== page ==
Jan Alderson told Principal Joe Gilhaus she didn’t want a ceremony if she was chosen for one of her profession’s highest honors.
But when one of your staff members is named to the National Teachers Hall of Fame, it’s hard to hide that light under a bushel.
So the former Raytown teacher was surprised when she was called up before an assembly in the Shawnee Mission South High School gymnasium and recognized by Tes Mehring, a board member of the Emporia-based National Teachers Hall of Fame, as one of five 2014 inductees.
The honors biology and human anatomy/physiology teacher became just the ninth Kansas educator to be so honored in the hall’s 22-year history.
Alderson began teaching science 45 years ago in the Raytown district.
Mark Hoffman, who now holds a doctorate in bacteriology and who serves on the faculty of the University of Missouri-Kansas City School of Medicine, studied under Alderson during the 1980s at Raytown South High School. He called Alderson inspirational and said she had influenced his career, which included a long stint at Cerner Corp.
“We don’t thank our teachers often enough,” said Hoffman, who attended the assembly late last month.
But when Alderson retired after 31 years in Raytown, the Shawnee Mission district came calling.
At South, she could make use of a 23-acre Shawnee Mission Environmental Science Laboratory, with a creek where water testing and invertebrate testing could be done.
“There is a supportive district, in terms of doing research, and a supportive administration with Dr. Gilhaus,” she said. “I’ve had a ball the last 14 years.”
Gilhaus has seen no signs that Alderson is slowing down.
“I have never seen her have a bad day. She is always energetic.”
Befitting a Hall of Fame teacher, Alderson is a “a consummate professional,” Gilhaus said.
“She builds outstanding relationships with the kids,” he continued. “She is always present in this building. She is not a 40-hour-a-week employee. She is here evenings and weekends. She always wants what is best for the kids.”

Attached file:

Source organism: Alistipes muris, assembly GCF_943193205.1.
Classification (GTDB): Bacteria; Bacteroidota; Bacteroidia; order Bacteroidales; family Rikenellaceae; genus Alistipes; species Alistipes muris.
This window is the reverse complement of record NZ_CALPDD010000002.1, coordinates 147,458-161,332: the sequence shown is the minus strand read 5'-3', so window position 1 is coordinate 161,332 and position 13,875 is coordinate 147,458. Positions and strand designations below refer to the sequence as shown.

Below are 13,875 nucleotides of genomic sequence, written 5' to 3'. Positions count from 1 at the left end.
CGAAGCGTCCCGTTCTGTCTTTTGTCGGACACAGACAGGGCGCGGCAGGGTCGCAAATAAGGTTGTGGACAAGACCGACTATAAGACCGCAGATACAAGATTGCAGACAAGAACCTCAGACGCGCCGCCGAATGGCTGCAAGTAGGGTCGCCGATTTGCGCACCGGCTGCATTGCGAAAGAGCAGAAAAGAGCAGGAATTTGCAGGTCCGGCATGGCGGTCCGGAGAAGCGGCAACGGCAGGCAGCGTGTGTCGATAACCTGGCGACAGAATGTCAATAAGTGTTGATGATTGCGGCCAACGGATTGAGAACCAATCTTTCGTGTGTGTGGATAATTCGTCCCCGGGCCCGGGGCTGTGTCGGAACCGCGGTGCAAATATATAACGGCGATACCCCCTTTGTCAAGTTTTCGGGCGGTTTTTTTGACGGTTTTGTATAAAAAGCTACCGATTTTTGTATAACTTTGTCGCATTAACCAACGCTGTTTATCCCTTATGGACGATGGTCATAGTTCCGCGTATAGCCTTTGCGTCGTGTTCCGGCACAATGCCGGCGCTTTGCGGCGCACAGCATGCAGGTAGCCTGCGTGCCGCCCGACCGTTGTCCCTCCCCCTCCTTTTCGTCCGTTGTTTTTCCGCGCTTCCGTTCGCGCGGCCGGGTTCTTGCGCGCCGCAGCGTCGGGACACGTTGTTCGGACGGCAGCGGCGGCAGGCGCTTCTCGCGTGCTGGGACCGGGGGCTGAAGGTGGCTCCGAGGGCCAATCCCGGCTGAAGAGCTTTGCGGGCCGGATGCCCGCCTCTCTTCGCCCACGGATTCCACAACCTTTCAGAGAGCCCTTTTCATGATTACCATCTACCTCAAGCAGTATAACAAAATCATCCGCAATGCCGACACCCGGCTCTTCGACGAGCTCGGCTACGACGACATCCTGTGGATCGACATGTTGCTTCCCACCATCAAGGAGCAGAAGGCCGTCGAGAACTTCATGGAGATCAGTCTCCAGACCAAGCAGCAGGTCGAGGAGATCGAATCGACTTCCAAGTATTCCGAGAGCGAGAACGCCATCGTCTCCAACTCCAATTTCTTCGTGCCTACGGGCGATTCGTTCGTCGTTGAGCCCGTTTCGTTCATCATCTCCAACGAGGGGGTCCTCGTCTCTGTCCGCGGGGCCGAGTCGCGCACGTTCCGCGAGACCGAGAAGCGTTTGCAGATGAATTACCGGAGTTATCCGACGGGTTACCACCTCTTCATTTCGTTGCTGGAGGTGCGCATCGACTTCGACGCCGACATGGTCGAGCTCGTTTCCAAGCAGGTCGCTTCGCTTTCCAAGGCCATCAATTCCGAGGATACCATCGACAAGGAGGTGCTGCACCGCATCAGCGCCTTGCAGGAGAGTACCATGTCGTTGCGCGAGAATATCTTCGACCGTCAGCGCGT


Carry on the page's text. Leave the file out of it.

Alderson has received numerous other teaching awards throughout her career. She was a finalist in the National Aeronautics and Space Administration’s Teacher in Space Program that ended after the Space Shuttle Challenger exploded in 1986, killing teacher Christa McAuliffe and the six others on board.
Mehring called Alderson “an absolute gem,” worthy of induction into the National Teachers Hall of Fame.
“There are halls of fame for baseball, for greyhounds, for rock ’n’ roll,” Mehring said. “The Teachers Hall of Fame is the only institution that recognizes individuals who have such an important role in society. It’s just a pat on the back to individuals who often sacrifice a tremendous amount, including money from their own pockets to buy materials. The very future of our country rests on the dedication and quality of our teachers.”
Ben Bernard, an SMS senior who was crowned king of the school’s Heritage Royalty court — an honor society — during the same assembly, spoke of the “big impact” Alderson has made on his life as his instructor.
“She totally deserves the honor for a job well done,” Bernard said.
The National Teachers Hall of Fame was established in 1992 and has its home at Emporia State University.
Alderson becomes the sixth Kansas City area educator among its 115 inductees. The others, along with their school districts and the year they were inducted, are Darryl Johnson (Smithville, 2013), Beth Vernon (Blue Springs, 2013), Kenneth Bingman (Shawnee Mission, Blue Valley and Kansas City, Kan., 2009), Lisa Crooks (Olathe, 2002), and Ronald Poplau (Shawnee Mission, 1999).
Alderson will be formally inducted during ceremonies in May in Washington, D.C., and in June in Emporia.